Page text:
Out of Essex

London Gypsy Orchestra builds cultural bridges in wake of Dale Farm evictions.

Basildon District Council has been heavily criticised for its plans to evict Britain's largest Traveller community at Dale Farm in Crays Hill, Essex. The Council has been accused of "bowing down to local prejudice" against the Traveller community, which maintains that the decision to deny their planning consent has very little to do with preserving the "green belt" land that half the community resides upon. The fact remains that 90 per cent of planning applications from Travellers and Gypsies are refused by councils in the UK, which when compared with the 20 per cent of applications refused to all non-Traveller applicants from July to September 2010, indicates some level of discrimination.

Relations between Traveller communities and politicians have soured since the Coalition took control of government. In response to a question from a Tory MP representing constituents trying to close the Gypsy site, David Cameron stated: "I know he speaks for many people about this sense of unfairness that there is one law that applies to everybody else and, on too many occasions, another law that applies to Travellers."

Whether or not you agree with his sentiment, one thing remains certain: the future for Traveller communities looks bleak under the Coalition. Despite the difficulties faced by these communities, there exist grassroots efforts to improve relations between settled and Roma Gypsy communities. The London Gypsy Orchestra (LGO), founded in 2005, and directed by virtuoso violinist Gundula Gruen, has been running an ongoing celebration of Roma Gypsy culture in its Gypsy Exchange project in an effort to promote the richness of Roma Gypsy culture to the settled community.

The project, funded by Awards for All and facilitated by the director of the orchestra and members of the Czureja family, comprises of a series of music, dance and costume making workshops inspired by Romany culture. Participants have learned about many aspects of Gypsy life and culture directly from members of the Roma community themselves.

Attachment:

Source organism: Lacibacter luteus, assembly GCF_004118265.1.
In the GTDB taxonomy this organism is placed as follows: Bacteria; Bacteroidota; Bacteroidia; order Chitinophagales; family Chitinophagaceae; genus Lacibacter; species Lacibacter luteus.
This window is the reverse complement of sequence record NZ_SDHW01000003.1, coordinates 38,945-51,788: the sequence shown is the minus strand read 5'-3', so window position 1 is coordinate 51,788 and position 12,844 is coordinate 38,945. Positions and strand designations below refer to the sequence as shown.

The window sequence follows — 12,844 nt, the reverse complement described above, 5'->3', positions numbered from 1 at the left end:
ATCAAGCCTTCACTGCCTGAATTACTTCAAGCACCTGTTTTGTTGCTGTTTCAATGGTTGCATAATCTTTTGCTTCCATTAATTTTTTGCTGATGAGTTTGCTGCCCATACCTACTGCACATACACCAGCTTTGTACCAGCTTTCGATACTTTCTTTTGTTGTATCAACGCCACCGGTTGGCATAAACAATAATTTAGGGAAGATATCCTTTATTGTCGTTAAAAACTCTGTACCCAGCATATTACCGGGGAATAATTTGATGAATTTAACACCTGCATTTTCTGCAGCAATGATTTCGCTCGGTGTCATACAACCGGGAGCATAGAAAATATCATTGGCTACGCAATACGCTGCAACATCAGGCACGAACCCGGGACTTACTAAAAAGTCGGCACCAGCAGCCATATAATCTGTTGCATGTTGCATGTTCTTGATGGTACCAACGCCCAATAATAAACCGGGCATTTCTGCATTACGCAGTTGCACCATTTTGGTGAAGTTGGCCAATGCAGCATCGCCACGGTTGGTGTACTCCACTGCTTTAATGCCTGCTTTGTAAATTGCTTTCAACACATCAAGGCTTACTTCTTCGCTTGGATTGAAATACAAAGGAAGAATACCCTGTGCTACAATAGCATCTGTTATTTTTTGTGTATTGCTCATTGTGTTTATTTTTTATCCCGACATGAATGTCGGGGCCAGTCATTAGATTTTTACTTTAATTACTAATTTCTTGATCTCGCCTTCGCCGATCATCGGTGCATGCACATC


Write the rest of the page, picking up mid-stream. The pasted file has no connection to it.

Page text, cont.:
The 45-piece London Gypsy Orchestra performs original arrangements of traditional folk and Gypsy music from Eastern Europe and the Balkans. It is, to date, the biggest ensemble of its kind in Western Europe.

The Romany Diamonds are a traditional Gypsy family band of musicians and dancers started by Ricardo Marek Czureja and his son Benjamin who came to England from Poland thirty years ago. They perform traditional Romany music, ranging from traditional songs to original compositions. The prodigious combination of Ricardo's virtuoso violin and Benjamin's Reinhardtesque guitar combine to exceed belief, and certainly makes for fantastic entertainment.

"Our project has been both very enjoyable and challenging, and has ultimately generated tools to hopefully help overcome discrimination and prejudices, mistrust and ignorance by building bridges and working together" says Gruen.

The finale of the project is open to all and will take place at Notting Hill Arts Club on Sunday 17 April 2011, from 6.30pm. It will include staged music, dance performances, interactive jam sessions, and ceilidh. An open-mic platform will be available for any member of the community to share a performance from their own culture.

Tickets are available on the door or online, £8/6

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Peculiar Ground by Lucy Hughes-Hallett asks how we shape history and how much is beyond our control

In Wychwood, a great house in Oxfordshire, the wealthy build walls around themselves to keep out ugliness, poverty, political change. Or at least they try to. 

The great cutting heads of the Crossrail tunnel-boring machines were engines of the future drilling into the past. The whole railway project entailed a crawl back into history as archaeologists worked hand in hand with engineers, preserving – as far as possible – the ancient treasures they discovered along the way. One of the most striking finds, relics of which are now on display at the Museum of London Docklands, was a batch of skeletons, unearthed near Liverpool Street Station, in which the bacteria responsible for the Great Plague of 1665 were identified for the first time. Past and present are never truly separable.